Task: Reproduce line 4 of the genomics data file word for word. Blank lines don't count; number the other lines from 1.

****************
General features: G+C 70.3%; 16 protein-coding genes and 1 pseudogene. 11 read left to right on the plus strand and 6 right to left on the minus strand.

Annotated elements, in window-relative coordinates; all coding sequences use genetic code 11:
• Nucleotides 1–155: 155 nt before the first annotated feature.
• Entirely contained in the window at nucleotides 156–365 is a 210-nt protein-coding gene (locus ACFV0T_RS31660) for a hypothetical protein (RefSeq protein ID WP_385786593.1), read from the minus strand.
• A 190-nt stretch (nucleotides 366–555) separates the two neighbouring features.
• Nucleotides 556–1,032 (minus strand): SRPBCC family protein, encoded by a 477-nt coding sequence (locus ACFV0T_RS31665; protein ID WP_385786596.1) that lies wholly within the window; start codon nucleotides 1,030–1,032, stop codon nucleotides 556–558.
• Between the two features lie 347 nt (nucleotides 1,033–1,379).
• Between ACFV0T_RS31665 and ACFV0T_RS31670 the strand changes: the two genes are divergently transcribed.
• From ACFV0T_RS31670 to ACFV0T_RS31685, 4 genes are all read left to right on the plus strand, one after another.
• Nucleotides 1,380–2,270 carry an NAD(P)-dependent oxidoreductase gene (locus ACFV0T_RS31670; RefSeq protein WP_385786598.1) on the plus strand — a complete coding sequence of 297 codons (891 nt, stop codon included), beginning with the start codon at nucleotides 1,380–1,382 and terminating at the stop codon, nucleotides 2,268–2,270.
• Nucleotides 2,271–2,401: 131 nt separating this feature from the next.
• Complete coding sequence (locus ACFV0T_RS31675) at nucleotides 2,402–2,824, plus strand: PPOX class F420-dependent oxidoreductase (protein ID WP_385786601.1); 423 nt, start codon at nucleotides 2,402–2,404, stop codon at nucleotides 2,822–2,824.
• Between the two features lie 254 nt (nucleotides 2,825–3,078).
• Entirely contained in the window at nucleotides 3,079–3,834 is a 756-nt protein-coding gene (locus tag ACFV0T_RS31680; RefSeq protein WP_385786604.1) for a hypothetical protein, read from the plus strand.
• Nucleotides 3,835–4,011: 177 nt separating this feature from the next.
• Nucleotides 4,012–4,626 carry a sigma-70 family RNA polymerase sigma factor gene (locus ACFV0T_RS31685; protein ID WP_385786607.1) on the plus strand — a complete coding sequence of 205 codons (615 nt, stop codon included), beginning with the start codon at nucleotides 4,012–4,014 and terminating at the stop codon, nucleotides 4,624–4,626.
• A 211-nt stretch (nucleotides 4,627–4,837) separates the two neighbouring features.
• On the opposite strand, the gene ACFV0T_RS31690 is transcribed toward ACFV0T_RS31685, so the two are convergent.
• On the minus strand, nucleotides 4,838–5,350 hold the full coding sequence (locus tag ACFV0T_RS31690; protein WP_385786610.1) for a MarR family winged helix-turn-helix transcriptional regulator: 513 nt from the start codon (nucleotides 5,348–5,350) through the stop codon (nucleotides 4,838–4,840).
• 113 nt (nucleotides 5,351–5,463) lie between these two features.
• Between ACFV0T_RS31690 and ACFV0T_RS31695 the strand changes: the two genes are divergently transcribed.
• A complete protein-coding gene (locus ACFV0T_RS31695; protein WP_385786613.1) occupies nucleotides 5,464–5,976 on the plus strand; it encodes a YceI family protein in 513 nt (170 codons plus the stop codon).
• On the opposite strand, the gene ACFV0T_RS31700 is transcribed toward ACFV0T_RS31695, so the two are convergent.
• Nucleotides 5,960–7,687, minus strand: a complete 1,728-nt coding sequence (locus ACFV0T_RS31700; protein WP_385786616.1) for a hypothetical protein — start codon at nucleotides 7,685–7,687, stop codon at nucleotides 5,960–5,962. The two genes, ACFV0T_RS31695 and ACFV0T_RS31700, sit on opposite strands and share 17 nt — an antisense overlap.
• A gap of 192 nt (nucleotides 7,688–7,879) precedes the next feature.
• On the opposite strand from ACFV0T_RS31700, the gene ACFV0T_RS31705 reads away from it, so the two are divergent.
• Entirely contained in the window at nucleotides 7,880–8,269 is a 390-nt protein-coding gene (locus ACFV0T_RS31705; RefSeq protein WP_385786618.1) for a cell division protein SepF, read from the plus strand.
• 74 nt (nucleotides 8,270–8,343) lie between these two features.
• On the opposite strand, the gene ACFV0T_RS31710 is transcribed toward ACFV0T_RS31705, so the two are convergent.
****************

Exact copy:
• Entirely contained in the window at nucleotides 156–365 is a 210-nt protein-coding gene (locus ACFV0T_RS31660) for a hypothetical protein (RefSeq protein ID WP_385786593.1), read from the minus strand.